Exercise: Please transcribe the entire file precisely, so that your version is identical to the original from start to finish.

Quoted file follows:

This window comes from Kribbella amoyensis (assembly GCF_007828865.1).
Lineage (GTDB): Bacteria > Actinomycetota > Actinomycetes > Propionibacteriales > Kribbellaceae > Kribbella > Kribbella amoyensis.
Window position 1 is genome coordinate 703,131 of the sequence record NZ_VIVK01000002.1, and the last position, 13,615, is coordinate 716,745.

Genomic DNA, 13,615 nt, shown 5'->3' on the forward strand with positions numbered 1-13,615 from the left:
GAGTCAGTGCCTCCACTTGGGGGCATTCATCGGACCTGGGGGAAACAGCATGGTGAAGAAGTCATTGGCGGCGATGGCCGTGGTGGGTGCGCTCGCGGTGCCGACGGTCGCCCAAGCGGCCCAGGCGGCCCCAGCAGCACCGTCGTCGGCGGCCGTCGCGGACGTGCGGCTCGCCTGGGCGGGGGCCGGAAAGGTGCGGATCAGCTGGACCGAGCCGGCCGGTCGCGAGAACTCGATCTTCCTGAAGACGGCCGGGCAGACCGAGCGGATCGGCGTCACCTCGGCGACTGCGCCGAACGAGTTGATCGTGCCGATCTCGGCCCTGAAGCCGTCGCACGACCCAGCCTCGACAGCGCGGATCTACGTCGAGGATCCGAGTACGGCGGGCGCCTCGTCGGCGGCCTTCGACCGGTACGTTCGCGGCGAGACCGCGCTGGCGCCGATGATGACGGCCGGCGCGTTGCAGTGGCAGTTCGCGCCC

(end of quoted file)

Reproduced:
This window comes from Kribbella amoyensis (assembly GCF_007828865.1).
Lineage (GTDB): Bacteria > Actinomycetota > Actinomycetes > Propionibacteriales > Kribbellaceae > Kribbella > Kribbella amoyensis.
Window position 1 is genome coordinate 703,131 of the sequence record NZ_VIVK01000002.1, and the last position, 13,615, is coordinate 716,745.

Genomic DNA, 13,615 nt, shown 5'->3' on the forward strand with positions numbered 1-13,615 from the left:
GAGTCAGTGCCTCCACTTGGGGGCATTCATCGGACCTGGGGGAAACAGCATGGTGAAGAAGTCATTGGCGGCGATGGCCGTGGTGGGTGCGCTCGCGGTGCCGACGGTCGCCCAAGCGGCCCAGGCGGCCCCAGCAGCACCGTCGTCGGCGGCCGTCGCGGACGTGCGGCTCGCCTGGGCGGGGGCCGGAAAGGTGCGGATCAGCTGGACCGAGCCGGCCGGTCGCGAGAACTCGATCTTCCTGAAGACGGCCGGGCAGACCGAGCGGATCGGCGTCACCTCGGCGACTGCGCCGAACGAGTTGATCGTGCCGATCTCGGCCCTGAAGCCGTCGCACGACCCAGCCTCGACAGCGCGGATCTACGTCGAGGATCCGAGTACGGCGGGCGCCTCGTCGGCGGCCTTCGACCGGTACGTTCGCGGCGAGACCGCGCTGGCGCCGATGATGACGGCCGGCGCGTTGCAGTGGCAGTTCGCGCCC